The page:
With its promise of the ‘Delhi model’ of cheap electricity, education and health, the AAP was lapped up by the Punjab electorate. Its untested and fresh faces were perceived to be more credible than the ‘corrupt’ old guard, and people went all out to give ik mauka Bhagwant Mann nun (a chance to Bhagwat Mann).

Despite no perceptible wave in favour of any party, the situation in 2024 is different.

The AAP has been boasting of making a clean sweep, winning all 13 seats in the state. It is banking on the popularity of Bhagwant Mann and its campaigning model.

It also hopes that division in opposition votes would help it in multi-cornered contests. Its campaign hinges on the slogans “Sansad vich vi Bhagwant Mann (Bhagwant Mann in Parliament too)” and “Zulm da jawaab vote naal (Vote against oppression)” to protest the imprisonment of Arvind Kejriwal.

The arrest and decimation of almost its entire Delhi leadership has, however, arrested the AAP’s campaign momentum as well.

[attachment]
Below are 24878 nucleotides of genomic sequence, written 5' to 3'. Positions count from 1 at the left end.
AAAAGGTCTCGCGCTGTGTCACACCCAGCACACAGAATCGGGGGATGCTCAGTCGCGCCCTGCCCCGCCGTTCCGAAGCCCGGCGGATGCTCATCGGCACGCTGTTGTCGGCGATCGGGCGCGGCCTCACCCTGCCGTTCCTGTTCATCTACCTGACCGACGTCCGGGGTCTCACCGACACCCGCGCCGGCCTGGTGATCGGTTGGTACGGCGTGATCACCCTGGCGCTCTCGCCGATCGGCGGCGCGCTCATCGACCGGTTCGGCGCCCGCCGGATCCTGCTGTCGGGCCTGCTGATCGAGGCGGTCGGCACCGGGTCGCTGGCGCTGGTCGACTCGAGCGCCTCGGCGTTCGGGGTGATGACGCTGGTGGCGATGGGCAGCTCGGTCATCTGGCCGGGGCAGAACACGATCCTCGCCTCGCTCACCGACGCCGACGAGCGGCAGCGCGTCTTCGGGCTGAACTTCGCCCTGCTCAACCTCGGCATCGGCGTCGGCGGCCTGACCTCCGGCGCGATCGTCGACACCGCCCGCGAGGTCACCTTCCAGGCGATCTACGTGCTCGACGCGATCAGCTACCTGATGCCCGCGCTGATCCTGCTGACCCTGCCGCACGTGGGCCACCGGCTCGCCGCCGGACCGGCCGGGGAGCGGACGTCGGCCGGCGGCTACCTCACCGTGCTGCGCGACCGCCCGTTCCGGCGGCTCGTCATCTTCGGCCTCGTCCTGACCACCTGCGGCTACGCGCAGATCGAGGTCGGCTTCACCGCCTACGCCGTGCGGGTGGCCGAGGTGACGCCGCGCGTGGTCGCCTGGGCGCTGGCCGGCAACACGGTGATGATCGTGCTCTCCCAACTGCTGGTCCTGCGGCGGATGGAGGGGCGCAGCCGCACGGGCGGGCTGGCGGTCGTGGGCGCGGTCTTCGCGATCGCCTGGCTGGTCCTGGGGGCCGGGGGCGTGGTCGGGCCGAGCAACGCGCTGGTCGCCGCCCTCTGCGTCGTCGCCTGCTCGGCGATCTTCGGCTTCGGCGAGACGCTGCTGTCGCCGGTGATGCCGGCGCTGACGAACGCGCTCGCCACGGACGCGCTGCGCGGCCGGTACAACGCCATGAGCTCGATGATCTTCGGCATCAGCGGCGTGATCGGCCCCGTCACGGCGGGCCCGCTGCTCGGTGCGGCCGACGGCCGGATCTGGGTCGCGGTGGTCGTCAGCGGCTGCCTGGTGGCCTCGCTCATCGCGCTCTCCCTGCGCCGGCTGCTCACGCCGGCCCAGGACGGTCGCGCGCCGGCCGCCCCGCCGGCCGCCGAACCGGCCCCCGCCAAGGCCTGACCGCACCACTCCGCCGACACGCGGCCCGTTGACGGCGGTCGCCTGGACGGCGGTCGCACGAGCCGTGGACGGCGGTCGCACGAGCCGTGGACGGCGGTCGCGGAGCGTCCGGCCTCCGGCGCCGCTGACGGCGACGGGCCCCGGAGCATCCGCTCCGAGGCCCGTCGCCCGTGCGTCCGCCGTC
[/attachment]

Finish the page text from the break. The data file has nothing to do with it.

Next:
The non-performance of its MLAs and its over-reliance on poached candidates exposes the shortage of credible leaders too. Multiple failures in dealing with drug trafficking, law and order and sand-mining issues have also been glaring.

Sections of the farmers, women and employees are all unhappy about their unfulfilled poll promises now.

The use of public funds on helicopter rides, hiring private jets and releasing advertisements outside Punjab has also dented the Aam Aadmi Party’s image, while the Delhi liquor policy ‘scam’ has taken a toll on its claims of being 'kattar imandar' (absolutely honest).

Yet, the AAP remains a force to reckon with in almost all the seats and looks particularly strong in Faridkot, Fatehgarh Sahib, Anandpur Sahib and Hoshiarpur.